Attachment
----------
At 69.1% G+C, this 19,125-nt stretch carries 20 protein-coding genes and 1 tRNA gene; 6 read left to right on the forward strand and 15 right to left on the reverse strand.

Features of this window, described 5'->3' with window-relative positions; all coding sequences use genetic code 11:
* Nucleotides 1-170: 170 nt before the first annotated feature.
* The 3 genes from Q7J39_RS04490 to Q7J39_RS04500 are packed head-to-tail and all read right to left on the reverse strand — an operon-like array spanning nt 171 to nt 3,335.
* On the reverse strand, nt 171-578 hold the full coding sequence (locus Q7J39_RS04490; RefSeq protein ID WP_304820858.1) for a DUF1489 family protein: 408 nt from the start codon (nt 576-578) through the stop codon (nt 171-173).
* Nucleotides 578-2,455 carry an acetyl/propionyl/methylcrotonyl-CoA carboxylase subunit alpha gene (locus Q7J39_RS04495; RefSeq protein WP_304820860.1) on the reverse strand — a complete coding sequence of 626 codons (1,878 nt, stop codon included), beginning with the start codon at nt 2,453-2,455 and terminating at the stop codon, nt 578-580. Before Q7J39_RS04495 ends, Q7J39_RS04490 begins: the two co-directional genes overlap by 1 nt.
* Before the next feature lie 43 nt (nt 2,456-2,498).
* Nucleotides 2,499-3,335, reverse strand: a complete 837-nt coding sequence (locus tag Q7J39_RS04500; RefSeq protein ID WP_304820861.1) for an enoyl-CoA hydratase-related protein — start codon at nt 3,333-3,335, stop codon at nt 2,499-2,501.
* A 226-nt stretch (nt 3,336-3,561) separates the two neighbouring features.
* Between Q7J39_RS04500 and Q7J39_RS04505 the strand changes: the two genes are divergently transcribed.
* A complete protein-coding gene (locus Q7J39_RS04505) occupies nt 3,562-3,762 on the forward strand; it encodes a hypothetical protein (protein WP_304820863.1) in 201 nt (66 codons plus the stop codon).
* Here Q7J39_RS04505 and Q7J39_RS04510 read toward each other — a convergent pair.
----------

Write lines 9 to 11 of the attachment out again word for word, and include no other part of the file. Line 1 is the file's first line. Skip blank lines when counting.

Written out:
* A 226-nt stretch (nt 3,336-3,561) separates the two neighbouring features.
* Between Q7J39_RS04500 and Q7J39_RS04505 the strand changes: the two genes are divergently transcribed.
* A complete protein-coding gene (locus Q7J39_RS04505) occupies nt 3,562-3,762 on the forward strand; it encodes a hypothetical protein (protein WP_304820863.1) in 201 nt (66 codons plus the stop codon).